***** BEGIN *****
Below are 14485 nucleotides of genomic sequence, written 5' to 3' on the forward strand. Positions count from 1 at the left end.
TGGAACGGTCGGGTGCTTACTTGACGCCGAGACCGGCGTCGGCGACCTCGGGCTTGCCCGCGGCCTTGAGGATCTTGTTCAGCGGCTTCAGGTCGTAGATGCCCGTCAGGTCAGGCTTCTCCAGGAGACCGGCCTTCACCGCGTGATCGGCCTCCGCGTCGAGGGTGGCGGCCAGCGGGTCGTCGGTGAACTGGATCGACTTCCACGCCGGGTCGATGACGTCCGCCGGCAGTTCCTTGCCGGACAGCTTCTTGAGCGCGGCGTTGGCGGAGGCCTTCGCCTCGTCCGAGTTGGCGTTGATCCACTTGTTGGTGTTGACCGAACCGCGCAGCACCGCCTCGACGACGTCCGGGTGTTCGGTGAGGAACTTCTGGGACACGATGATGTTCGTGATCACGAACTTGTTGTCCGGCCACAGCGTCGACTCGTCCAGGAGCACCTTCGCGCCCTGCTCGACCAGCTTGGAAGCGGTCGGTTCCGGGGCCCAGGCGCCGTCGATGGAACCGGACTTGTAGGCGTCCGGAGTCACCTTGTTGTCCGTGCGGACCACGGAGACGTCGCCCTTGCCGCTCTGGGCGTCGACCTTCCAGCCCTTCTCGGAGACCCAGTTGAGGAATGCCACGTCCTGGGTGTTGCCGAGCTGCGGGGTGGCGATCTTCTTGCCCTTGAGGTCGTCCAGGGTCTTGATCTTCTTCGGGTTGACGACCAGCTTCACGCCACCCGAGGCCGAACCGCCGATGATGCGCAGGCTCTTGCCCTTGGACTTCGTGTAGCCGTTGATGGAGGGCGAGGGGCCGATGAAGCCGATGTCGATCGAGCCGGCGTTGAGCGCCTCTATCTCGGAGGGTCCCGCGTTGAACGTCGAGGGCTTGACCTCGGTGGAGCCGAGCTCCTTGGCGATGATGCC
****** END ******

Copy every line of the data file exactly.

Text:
Below are 14485 nucleotides of genomic sequence, written 5' to 3' on the forward strand. Positions count from 1 at the left end.
TGGAACGGTCGGGTGCTTACTTGACGCCGAGACCGGCGTCGGCGACCTCGGGCTTGCCCGCGGCCTTGAGGATCTTGTTCAGCGGCTTCAGGTCGTAGATGCCCGTCAGGTCAGGCTTCTCCAGGAGACCGGCCTTCACCGCGTGATCGGCCTCCGCGTCGAGGGTGGCGGCCAGCGGGTCGTCGGTGAACTGGATCGACTTCCACGCCGGGTCGATGACGTCCGCCGGCAGTTCCTTGCCGGACAGCTTCTTGAGCGCGGCGTTGGCGGAGGCCTTCGCCTCGTCCGAGTTGGCGTTGATCCACTTGTTGGTGTTGACCGAACCGCGCAGCACCGCCTCGACGACGTCCGGGTGTTCGGTGAGGAACTTCTGGGACACGATGATGTTCGTGATCACGAACTTGTTGTCCGGCCACAGCGTCGACTCGTCCAGGAGCACCTTCGCGCCCTGCTCGACCAGCTTGGAAGCGGTCGGTTCCGGGGCCCAGGCGCCGTCGATGGAACCGGACTTGTAGGCGTCCGGAGTCACCTTGTTGTCCGTGCGGACCACGGAGACGTCGCCCTTGCCGCTCTGGGCGTCGACCTTCCAGCCCTTCTCGGAGACCCAGTTGAGGAATGCCACGTCCTGGGTGTTGCCGAGCTGCGGGGTGGCGATCTTCTTGCCCTTGAGGTCGTCCAGGGTCTTGATCTTCTTCGGGTTGACGACCAGCTTCACGCCACCCGAGGCCGAACCGCCGATGATGCGCAGGCTCTTGCCCTTGGACTTCGTGTAGCCGTTGATGGAGGGCGAGGGGCCGATGAAGCCGATGTCGATCGAGCCGGCGTTGAGCGCCTCTATCTCGGAGGGTCCCGCGTTGAACGTCGAGGGCTTGACCTCGGTGGAGCCGAGCTCCTTGGCGATGATGCC